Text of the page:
BARS 2011: Enlightenment, Romanticism & Nation
Image Courtesy of the University of Edinburgh Special Collections:
Walter Scott Digital Archive: CLICK HERE
SCHOOL OF CRITICAL STUDIES, UNIVERSITY OF GLASGOW
28-31 JULY 2011
[Rob Roy] owed his fame in a great measure to his residing on the very verge of the Highlands, and playing such pranks in the beginning of the 18th century, as are usually ascribed to Robin Hood in the middle ages, ― and that within forty miles of Glasgow, a great commercial city, the seat of a learned university. Thus a character like his, blending the wild virtues, the subtle policy, and unrestrained license of an American Indian, was flourishing in Scotland during the Augustan age of Queen Anne and George I. Addison, it is probable, or Pope, would have been considerably surprised if they had known that there existed in the same island with them a personage of Rob Roy’s peculiar habits and profession. It is this strong contrast betwixt the civilised and cultivated mode of life on the one side of the Highland line, and the wild and lawless adventures which were habitually undertaken and achieved by one who dwelt on the opposite side of that ideal boundary, which creates the interest attached to his name.
[Sir Walter Scott, ‘Introduction’ to Rob Roy (1829)]
The University of Glasgow and the School of Critical Studies are delighted to host the 12th International Biennial Conference of the British Association for Romantic Studies, on the theme of 'Enlightenment, Romanticism & Nation'.
Please click on the links on the right-hand side of this page to find details of the CFP, plenary speakers, accommodation and travel.
Download the conference poster here: BARS 2011 Poster
Most of the conference programme will be held in the Gilmorehill Centre of the University of Glasgow, a fully upgraded academic facility housed in a beautiful Victorian Gothic building originally known as the Anderston Free Church, built in 1877. The Centre is located at the junction of University Avenue and Kelvin Way. The architect was locally renowned James Sellars, who had made his first impression with his winning design of the Stewart Memorial fountain depicting Sir Walter Scott’s Lady of the Lake in Kelvingrove Park, which still exists today (see Accommodation link above).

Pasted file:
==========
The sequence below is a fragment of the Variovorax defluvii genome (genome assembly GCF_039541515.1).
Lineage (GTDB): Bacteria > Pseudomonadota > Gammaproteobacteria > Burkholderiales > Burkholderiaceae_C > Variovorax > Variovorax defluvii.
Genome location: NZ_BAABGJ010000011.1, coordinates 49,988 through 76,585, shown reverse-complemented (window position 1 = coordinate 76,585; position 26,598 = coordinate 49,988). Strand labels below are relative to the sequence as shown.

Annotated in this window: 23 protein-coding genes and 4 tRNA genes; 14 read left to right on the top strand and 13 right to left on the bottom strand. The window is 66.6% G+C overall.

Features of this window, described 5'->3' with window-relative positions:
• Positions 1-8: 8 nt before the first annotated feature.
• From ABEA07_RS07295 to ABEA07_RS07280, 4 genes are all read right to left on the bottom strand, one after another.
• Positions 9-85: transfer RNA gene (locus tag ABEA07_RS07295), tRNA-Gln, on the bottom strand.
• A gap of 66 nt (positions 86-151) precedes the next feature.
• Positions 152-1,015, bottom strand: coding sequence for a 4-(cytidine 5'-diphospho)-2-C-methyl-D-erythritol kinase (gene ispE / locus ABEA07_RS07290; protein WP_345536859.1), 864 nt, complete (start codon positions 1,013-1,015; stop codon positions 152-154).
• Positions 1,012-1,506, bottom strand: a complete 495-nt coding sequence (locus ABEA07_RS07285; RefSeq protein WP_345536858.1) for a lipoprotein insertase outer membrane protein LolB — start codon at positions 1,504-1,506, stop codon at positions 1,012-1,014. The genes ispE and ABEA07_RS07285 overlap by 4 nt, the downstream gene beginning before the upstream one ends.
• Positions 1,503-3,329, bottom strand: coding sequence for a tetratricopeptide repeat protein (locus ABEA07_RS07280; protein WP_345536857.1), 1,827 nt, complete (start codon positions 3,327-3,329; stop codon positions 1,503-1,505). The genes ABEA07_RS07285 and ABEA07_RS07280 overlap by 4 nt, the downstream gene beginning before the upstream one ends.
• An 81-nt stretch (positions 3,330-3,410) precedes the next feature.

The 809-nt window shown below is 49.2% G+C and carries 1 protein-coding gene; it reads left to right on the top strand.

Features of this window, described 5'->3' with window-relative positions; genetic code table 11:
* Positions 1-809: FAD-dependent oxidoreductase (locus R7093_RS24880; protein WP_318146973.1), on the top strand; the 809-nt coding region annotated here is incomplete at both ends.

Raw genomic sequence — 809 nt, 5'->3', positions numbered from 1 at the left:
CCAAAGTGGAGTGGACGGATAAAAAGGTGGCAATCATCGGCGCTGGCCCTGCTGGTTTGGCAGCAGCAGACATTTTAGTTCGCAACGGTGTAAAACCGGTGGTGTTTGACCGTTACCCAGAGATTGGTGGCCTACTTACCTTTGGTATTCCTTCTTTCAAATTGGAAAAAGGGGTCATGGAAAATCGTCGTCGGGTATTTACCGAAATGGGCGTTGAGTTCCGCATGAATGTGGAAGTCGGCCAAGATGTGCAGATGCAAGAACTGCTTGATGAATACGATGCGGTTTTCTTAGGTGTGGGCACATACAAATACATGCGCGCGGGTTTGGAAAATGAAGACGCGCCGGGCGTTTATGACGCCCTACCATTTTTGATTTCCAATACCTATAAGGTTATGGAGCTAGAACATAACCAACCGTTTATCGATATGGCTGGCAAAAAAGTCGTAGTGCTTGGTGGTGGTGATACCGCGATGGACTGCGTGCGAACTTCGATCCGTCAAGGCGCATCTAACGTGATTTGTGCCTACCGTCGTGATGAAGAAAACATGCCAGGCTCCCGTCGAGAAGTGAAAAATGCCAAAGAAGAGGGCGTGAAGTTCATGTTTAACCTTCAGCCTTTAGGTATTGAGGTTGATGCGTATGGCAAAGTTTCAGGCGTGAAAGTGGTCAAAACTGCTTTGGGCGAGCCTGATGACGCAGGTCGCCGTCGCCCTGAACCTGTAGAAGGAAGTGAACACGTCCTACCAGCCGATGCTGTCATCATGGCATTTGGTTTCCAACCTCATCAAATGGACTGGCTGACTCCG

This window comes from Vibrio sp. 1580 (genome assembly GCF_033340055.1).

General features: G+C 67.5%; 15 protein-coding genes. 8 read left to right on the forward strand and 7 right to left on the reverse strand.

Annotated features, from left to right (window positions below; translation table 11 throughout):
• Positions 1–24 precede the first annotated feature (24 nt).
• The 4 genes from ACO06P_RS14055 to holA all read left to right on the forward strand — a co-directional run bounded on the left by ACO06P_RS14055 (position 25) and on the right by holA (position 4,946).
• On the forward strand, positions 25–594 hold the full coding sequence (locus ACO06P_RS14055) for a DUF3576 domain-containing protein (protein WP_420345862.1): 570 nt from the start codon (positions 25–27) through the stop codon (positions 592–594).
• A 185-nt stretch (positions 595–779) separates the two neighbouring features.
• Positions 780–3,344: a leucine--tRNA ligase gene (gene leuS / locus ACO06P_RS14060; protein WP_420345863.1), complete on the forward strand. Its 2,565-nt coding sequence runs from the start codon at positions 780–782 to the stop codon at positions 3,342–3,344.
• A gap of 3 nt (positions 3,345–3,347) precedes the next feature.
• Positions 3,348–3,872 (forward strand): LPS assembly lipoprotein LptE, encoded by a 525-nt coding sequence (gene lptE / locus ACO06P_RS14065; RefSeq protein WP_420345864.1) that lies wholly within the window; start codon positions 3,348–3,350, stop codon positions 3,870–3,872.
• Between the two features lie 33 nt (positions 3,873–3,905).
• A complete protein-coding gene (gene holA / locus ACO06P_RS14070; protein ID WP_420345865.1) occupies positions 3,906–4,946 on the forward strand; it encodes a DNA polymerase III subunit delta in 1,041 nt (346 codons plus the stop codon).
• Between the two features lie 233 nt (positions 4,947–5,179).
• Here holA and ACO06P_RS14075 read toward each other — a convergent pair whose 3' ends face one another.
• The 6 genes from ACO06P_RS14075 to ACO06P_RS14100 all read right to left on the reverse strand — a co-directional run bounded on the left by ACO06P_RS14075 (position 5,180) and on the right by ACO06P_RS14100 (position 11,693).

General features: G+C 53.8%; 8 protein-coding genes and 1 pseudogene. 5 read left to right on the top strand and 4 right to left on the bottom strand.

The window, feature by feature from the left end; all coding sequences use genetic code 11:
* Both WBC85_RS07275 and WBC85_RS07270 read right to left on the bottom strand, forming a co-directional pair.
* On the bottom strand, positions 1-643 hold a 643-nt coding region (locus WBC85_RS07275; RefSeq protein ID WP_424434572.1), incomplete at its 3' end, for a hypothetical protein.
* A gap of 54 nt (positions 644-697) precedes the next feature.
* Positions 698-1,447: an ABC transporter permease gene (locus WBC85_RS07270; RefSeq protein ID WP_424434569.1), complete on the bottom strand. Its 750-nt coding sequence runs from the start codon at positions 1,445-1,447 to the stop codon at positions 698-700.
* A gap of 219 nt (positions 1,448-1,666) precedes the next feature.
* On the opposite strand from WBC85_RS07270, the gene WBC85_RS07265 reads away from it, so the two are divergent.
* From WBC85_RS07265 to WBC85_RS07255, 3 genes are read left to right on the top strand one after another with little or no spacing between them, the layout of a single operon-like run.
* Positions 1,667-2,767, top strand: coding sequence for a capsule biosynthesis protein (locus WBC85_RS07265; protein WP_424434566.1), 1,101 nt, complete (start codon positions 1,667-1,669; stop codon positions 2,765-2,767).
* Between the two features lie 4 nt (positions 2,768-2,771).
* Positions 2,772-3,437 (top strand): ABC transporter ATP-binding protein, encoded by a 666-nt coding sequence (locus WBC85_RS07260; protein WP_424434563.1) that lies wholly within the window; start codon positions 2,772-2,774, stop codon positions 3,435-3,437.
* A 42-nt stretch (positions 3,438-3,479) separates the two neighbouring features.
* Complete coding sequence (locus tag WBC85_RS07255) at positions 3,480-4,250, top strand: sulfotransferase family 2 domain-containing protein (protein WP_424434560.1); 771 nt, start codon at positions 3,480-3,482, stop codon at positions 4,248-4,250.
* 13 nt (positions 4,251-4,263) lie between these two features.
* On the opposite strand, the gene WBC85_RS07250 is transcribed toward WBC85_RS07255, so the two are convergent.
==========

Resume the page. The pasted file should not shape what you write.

The conference plenary addresses, including the Stephen Copley Memorial Lecture, will be held in the Sir Charles Wilson Lecture Hall adjacent to the Gilmorehill Centre. The building was designed by H&D Barclay and opened in 1895 as the Hillhead Congregational Church. It had a number of owners and uses before the University began renovation work in 2004. The building reopened in August 2005 and is a stunning converted church, retaining beautiful original features whilst featuring the best in contemporary design and state-of-the-art technology.
The Main Building and central university campus are located in the heart of Glasgow's West End, a lively area about a mile from the city centre, known for its restaurants, bars and shops.
Within 10 minutes walk from the university, other attractions for Conference participants include:
* The Hunterian Museum & Art Gallery, which has an important collection of Whistler paintings, drawings and etchings.
* Kelvingrove Art Gallery and Museum. This famous, recently restored gallery and museum is housed in an impressive 1901 baroque sandstone building and contains one of Europe's finest collections of civic art. The collections include several important Pre-Raphaelite paintings.
* The Kibble Palace in the Botanic Gardens, a newly restored Victorian glasshouse and winter garden.
* Glasgow University Library, was a Copyright library from 1709 to 1836 and thus contains one of the most comprehensive collections of printed materials during the long eighteenth century in Britain, with significant holdings housed in Special Collections.
This conference has received support from:
- The School of Critical Studies, University of Glasgow
- Oxford University Press
- Routledge Annotated Bibliography of English Studies (click here)
Contact Email: email@example.com